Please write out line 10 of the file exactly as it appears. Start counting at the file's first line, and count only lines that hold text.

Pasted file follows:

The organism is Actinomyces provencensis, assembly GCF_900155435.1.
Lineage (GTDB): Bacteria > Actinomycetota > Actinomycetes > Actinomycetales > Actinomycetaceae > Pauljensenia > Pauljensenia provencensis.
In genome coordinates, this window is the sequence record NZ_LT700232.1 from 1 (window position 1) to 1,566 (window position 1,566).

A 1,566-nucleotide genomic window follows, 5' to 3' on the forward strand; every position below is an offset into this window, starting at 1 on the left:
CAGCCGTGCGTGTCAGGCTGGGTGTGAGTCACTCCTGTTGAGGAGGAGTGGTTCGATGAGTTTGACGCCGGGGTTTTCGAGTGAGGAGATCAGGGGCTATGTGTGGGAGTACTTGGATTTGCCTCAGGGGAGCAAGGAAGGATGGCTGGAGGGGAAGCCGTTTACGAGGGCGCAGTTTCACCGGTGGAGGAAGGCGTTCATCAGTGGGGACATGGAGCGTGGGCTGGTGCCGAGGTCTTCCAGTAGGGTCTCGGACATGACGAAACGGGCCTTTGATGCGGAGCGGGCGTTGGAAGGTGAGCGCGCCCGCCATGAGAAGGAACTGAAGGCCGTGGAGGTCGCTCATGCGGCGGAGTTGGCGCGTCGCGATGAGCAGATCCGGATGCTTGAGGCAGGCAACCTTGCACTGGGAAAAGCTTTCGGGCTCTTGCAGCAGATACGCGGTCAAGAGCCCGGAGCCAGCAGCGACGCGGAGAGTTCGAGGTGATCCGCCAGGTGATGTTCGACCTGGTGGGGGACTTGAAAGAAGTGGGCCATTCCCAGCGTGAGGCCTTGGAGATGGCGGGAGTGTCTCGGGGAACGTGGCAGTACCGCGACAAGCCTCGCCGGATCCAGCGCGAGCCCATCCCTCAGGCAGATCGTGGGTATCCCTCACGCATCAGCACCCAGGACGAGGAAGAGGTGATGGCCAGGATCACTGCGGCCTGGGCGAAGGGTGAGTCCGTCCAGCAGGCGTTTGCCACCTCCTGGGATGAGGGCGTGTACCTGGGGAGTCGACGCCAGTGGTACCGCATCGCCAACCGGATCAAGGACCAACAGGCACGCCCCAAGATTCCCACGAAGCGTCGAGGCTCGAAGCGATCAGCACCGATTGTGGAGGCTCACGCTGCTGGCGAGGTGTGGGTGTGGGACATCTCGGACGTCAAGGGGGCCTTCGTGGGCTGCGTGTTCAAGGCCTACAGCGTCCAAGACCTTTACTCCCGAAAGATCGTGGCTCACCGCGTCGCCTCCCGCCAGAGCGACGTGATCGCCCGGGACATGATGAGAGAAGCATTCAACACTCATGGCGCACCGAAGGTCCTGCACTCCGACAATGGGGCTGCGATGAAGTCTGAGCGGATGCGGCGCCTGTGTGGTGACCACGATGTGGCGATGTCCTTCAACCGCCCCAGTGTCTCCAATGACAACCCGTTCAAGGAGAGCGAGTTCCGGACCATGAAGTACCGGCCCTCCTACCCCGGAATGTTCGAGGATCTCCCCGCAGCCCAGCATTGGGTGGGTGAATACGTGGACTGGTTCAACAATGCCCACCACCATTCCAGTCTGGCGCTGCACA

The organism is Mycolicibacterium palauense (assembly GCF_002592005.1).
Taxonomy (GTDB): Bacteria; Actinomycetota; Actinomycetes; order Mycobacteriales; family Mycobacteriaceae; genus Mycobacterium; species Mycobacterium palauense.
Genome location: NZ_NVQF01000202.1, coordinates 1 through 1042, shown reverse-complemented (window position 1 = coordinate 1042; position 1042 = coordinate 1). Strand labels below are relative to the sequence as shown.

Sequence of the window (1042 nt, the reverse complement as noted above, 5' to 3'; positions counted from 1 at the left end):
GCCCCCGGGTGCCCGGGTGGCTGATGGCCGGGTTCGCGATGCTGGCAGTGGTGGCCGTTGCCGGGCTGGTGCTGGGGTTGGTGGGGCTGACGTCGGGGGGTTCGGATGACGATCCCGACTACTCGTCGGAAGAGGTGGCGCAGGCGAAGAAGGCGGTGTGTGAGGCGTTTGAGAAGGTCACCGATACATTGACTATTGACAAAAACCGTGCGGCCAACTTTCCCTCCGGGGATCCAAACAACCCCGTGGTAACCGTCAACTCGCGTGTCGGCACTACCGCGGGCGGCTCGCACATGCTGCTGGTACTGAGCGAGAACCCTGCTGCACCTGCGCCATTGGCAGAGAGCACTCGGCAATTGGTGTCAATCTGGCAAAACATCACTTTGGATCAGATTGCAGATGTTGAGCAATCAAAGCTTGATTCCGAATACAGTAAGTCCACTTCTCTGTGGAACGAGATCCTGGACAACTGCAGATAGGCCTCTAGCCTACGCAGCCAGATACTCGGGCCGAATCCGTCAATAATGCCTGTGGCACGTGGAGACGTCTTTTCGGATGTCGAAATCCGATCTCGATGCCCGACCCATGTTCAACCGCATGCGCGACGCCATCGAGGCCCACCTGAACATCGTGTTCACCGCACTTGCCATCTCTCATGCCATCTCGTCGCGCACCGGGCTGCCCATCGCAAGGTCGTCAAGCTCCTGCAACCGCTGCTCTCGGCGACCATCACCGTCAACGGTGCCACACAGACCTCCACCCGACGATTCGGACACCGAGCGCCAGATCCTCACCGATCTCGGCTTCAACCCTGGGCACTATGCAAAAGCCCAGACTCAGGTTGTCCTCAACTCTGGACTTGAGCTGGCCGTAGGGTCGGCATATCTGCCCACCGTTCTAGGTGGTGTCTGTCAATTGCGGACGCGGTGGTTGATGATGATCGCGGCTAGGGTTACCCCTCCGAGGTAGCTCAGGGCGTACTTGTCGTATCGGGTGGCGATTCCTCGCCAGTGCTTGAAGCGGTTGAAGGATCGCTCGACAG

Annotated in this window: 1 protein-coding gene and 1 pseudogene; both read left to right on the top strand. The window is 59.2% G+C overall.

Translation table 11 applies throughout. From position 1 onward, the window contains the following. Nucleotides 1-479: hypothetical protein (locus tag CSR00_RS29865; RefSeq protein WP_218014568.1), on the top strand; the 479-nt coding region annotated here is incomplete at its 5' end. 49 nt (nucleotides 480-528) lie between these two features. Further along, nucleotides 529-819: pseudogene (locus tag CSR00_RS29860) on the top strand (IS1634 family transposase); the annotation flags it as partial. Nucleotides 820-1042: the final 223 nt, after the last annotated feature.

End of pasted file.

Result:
GCCCCCGGGTGCCCGGGTGGCTGATGGCCGGGTTCGCGATGCTGGCAGTGGTGGCCGTTGCCGGGCTGGTGCTGGGGTTGGTGGGGCTGACGTCGGGGGGTTCGGATGACGATCCCGACTACTCGTCGGAAGAGGTGGCGCAGGCGAAGAAGGCGGTGTGTGAGGCGTTTGAGAAGGTCACCGATACATTGACTATTGACAAAAACCGTGCGGCCAACTTTCCCTCCGGGGATCCAAACAACCCCGTGGTAACCGTCAACTCGCGTGTCGGCACTACCGCGGGCGGCTCGCACATGCTGCTGGTACTGAGCGAGAACCCTGCTGCACCTGCGCCATTGGCAGAGAGCACTCGGCAATTGGTGTCAATCTGGCAAAACATCACTTTGGATCAGATTGCAGATGTTGAGCAATCAAAGCTTGATTCCGAATACAGTAAGTCCACTTCTCTGTGGAACGAGATCCTGGACAACTGCAGATAGGCCTCTAGCCTACGCAGCCAGATACTCGGGCCGAATCCGTCAATAATGCCTGTGGCACGTGGAGACGTCTTTTCGGATGTCGAAATCCGATCTCGATGCCCGACCCATGTTCAACCGCATGCGCGACGCCATCGAGGCCCACCTGAACATCGTGTTCACCGCACTTGCCATCTCTCATGCCATCTCGTCGCGCACCGGGCTGCCCATCGCAAGGTCGTCAAGCTCCTGCAACCGCTGCTCTCGGCGACCATCACCGTCAACGGTGCCACACAGACCTCCACCCGACGATTCGGACACCGAGCGCCAGATCCTCACCGATCTCGGCTTCAACCCTGGGCACTATGCAAAAGCCCAGACTCAGGTTGTCCTCAACTCTGGACTTGAGCTGGCCGTAGGGTCGGCATATCTGCCCACCGTTCTAGGTGGTGTCTGTCAATTGCGGACGCGGTGGTTGATGATGATCGCGGCTAGGGTTACCCCTCCGAGGTAGCTCAGGGCGTACTTGTCGTATCGGGTGGCGATTCCTCGCCAGTGCTTGAAGCGGTTGAAGGATCGCTCGACAG